It’s Not Your Parents’ Fault: A True Story Of A Phenomenal Woman Yer Xiong

By Kerry Xiong




“True happiness is when you improve yourself. It is not when you see others do poorly and elevate yourself by default,” says Yer Xiong, a phenomenal first-generation Hmong woman of Brooklyn Park, Minnesota.

To everyone, she is her husband’s wife, her seven children’s mother, a dedicated employee in medical assembly, and a member of Minnesota’s Hmong American population. But only known by her and now the Hmong Times, Yer Xiong is a woman of true character, a woman who values the meaning of what being a human is – kindness, humility, and forgiveness. In short, 56-year old Yer Xiong of Brooklyn Park, Minnesota, sees life as a process toward doing good deeds for that is where true happiness lies. “Being a good person is the hardest struggle I’ve had to face. Being good will take a lifetime to achieve. But being bad can happen within a blink of an eye,” states Yer.

Being good, in Yer’s vision, is a life of selflessness and empathy. “In order for my relationships with my husband, children, and coworkers to blossom, I learned that during disagreeable times, I have to put my needs and biases aside and try to understand where the other person is coming from. That is how I keep up with being a good housewife, mother, and employee, so I can continue to make money for a living.”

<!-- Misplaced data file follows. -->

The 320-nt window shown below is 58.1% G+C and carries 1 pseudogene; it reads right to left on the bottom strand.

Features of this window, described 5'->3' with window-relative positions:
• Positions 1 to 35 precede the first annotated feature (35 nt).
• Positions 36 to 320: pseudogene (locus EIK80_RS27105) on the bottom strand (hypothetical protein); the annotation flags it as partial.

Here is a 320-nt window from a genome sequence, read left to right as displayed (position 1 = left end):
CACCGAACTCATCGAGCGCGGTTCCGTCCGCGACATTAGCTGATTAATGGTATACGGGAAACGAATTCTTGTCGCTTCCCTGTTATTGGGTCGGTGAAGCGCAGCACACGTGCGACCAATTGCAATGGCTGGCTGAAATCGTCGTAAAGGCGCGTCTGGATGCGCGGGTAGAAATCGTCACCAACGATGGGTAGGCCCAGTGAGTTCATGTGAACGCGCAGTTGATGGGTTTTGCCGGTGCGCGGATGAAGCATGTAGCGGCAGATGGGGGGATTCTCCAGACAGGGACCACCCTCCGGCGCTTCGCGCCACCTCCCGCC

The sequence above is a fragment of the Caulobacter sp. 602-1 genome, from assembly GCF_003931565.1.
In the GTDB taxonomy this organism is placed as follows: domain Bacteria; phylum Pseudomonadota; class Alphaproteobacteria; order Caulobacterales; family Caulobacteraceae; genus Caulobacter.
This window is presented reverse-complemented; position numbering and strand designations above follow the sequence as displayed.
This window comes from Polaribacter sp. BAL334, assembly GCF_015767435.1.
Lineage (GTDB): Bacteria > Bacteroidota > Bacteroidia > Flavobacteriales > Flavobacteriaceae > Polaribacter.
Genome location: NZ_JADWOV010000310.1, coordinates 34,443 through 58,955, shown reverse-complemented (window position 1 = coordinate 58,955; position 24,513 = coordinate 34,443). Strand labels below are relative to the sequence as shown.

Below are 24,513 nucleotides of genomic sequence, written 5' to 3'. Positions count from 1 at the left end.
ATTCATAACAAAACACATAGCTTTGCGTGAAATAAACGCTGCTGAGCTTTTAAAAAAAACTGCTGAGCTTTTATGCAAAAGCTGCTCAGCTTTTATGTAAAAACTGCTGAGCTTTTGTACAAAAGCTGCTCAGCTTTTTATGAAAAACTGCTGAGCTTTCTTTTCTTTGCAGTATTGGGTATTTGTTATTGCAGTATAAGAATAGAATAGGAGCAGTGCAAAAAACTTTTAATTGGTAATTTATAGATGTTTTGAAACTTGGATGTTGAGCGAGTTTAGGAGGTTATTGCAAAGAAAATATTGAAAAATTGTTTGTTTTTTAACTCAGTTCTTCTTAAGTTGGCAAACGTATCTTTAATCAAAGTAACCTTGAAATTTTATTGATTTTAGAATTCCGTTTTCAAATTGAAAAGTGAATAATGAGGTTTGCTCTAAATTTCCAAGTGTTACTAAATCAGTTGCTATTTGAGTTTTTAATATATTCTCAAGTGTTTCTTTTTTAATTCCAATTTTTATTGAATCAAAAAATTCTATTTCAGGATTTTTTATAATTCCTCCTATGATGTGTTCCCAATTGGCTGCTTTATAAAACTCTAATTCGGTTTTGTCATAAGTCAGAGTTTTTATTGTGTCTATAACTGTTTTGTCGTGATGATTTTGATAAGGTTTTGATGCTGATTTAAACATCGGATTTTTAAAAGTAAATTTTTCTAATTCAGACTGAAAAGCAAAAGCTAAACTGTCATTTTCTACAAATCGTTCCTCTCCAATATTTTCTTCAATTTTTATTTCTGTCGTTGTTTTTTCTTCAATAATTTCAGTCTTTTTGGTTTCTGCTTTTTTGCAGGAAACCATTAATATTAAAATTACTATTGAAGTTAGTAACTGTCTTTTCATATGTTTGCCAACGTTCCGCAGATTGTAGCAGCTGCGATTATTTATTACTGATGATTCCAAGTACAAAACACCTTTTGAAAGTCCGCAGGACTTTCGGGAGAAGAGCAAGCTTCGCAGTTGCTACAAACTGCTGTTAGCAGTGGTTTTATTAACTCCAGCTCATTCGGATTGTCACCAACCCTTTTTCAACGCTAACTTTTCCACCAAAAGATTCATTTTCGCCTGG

But Yer’s dedication to good and kindness was not achieved under a lack of trial. “In Laos, we lived in the mountains. Our family moved around a lot about once every two years. We would pick up our things and go. It’s not like in America, where there are things like property taxes or a mortgage. The land there was free. Bamboo and wood are plentiful in the forest. A family just had to select a location within the village for which to live, and then the whole family will work together to build the house; it’d just take a day’s time to complete. We literally carried our chickens on our backs and put our pigs on leashes and we would go. We only traveled by foot, and it usually took us about a week’s time to get to the Hmong village which we were headed.”